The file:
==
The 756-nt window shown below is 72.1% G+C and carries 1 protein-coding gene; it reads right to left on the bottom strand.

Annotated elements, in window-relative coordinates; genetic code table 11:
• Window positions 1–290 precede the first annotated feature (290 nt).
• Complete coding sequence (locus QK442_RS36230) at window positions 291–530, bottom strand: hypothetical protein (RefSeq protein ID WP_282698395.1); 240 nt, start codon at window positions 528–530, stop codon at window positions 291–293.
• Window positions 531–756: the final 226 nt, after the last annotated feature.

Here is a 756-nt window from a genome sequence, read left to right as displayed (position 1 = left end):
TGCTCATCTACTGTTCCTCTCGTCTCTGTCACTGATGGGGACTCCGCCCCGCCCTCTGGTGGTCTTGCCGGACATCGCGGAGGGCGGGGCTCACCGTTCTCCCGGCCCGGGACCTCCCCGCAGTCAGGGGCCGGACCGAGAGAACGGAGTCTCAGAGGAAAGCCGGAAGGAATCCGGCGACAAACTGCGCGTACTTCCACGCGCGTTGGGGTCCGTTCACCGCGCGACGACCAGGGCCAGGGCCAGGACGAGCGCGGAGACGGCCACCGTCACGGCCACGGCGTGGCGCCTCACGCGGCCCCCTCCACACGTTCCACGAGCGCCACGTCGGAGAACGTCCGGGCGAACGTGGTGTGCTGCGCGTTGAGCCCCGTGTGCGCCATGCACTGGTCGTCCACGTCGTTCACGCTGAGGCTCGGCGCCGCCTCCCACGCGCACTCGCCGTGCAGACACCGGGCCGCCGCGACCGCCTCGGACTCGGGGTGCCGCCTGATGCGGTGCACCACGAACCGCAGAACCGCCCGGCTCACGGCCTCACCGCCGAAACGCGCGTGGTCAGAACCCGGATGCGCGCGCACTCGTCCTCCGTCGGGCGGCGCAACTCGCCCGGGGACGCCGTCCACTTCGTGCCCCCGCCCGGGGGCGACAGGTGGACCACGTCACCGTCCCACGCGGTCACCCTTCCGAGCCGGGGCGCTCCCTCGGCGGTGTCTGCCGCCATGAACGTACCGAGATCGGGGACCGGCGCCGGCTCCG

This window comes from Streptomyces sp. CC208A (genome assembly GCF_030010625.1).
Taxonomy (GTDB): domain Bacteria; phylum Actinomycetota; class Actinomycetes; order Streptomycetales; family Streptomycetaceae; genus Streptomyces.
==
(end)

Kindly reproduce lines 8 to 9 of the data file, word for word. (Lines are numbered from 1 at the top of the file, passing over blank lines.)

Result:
This window comes from Streptomyces sp. CC208A (genome assembly GCF_030010625.1).
Taxonomy (GTDB): domain Bacteria; phylum Actinomycetota; class Actinomycetes; order Streptomycetales; family Streptomycetaceae; genus Streptomyces.